If the Church lives from the Eucharist and yet the people of the Church don’t participate in the Eucharist as often as they should, or don’t understand what they’re celebrating and receiving when they do, then the Church suffers from a serious eucharistic deficit. Those ordained to leadership in the Church are obliged to do something about that. 

That is why the U.S. bishops have been determined for some time to undertake a comprehensive program of eucharistic education throughout the Church. For the great majority of bishops, that determination has been intensified by the fact that our eucharistic deficit is being compounded by the eucharistic incoherence of public officials who, rejecting authoritative Catholic teaching based on both revelation and reason, nonetheless present themselves for holy communion as if they were in full communion with the Church. The longstanding episcopal failure to address this incoherence exacerbates the eucharistic deficit in American Catholicism by implying that the Church really doesn’t mean what it teaches about the sacred nature of the Eucharist.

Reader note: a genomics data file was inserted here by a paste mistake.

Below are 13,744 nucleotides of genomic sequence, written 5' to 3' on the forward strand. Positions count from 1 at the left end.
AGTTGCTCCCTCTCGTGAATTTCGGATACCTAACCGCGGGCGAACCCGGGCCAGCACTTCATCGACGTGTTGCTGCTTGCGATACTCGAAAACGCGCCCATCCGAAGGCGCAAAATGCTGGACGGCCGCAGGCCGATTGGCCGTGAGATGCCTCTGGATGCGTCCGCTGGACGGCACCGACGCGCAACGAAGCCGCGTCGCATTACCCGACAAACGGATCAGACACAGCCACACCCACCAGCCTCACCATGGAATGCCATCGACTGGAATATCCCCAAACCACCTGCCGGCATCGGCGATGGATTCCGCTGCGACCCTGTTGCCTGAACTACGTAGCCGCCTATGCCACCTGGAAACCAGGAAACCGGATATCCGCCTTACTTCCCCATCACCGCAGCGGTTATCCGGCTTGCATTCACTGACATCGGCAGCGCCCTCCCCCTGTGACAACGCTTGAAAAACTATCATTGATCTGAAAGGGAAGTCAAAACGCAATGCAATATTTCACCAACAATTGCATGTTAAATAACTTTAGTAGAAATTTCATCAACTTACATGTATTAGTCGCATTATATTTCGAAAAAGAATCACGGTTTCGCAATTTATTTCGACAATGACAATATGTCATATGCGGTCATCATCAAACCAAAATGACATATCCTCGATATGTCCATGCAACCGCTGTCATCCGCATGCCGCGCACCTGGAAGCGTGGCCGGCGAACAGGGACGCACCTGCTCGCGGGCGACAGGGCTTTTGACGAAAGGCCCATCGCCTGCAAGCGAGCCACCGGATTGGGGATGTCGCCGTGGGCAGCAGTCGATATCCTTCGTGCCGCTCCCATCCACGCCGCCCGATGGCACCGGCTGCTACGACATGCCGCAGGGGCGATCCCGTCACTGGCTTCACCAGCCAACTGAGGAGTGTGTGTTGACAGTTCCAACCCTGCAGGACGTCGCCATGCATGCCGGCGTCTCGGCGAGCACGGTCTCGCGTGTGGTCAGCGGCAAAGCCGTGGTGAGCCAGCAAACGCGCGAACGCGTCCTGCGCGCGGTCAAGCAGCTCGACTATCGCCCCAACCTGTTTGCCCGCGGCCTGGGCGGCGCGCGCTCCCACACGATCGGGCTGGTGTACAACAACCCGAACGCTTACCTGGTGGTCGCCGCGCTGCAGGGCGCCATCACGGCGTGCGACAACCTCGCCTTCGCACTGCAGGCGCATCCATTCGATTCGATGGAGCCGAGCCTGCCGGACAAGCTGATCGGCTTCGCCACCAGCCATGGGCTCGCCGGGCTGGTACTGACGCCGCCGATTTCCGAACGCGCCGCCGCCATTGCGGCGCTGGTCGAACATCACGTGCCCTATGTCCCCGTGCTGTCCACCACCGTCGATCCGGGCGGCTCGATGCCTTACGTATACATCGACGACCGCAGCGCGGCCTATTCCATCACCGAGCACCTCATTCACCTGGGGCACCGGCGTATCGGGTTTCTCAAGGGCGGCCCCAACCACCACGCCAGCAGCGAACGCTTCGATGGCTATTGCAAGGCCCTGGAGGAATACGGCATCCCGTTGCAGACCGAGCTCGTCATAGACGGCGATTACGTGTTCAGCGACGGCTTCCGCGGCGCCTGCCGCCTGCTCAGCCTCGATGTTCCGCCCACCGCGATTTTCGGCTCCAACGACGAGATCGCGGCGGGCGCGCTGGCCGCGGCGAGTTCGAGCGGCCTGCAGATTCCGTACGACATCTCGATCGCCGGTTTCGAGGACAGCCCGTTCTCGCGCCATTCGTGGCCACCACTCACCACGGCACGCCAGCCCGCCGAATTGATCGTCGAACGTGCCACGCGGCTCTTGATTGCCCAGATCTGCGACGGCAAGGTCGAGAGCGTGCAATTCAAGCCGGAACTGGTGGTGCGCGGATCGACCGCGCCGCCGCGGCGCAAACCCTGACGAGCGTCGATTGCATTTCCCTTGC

Those suggesting that this is all about “politics” are either ill-informed or deliberately misleading the Church and the gullible parts of the media. Concern for the eucharistic integrity of the Church includes, but goes much deeper than, concerns about the eucharistic incoherence of Catholic public officials who act as if the Church’s settled convictions on the life issues and on worthiness to receive holy communion don’t exist. That is why the U.S. bishops are forging ahead with developing a teaching document that will clarify for the whole Church why we are a Eucharistic community, what the Eucharist truly is, what reception of the Eucharist means, and why everyone in the Church should examine conscience before receiving Christ in the sacrament. 

The wheels of collegiality may grind slowly. In this case, however, they are grinding truly, and for the sake of the Gospel.

George Weigel is an independent columnist whose weekly column is syndicated by the Archdiocese of Denver. The opinions and viewpoints expressed by Mr. Weigel therein are his alone and do not necessarily reflect those of the Archdiocese of Denver or the bishops of Denver.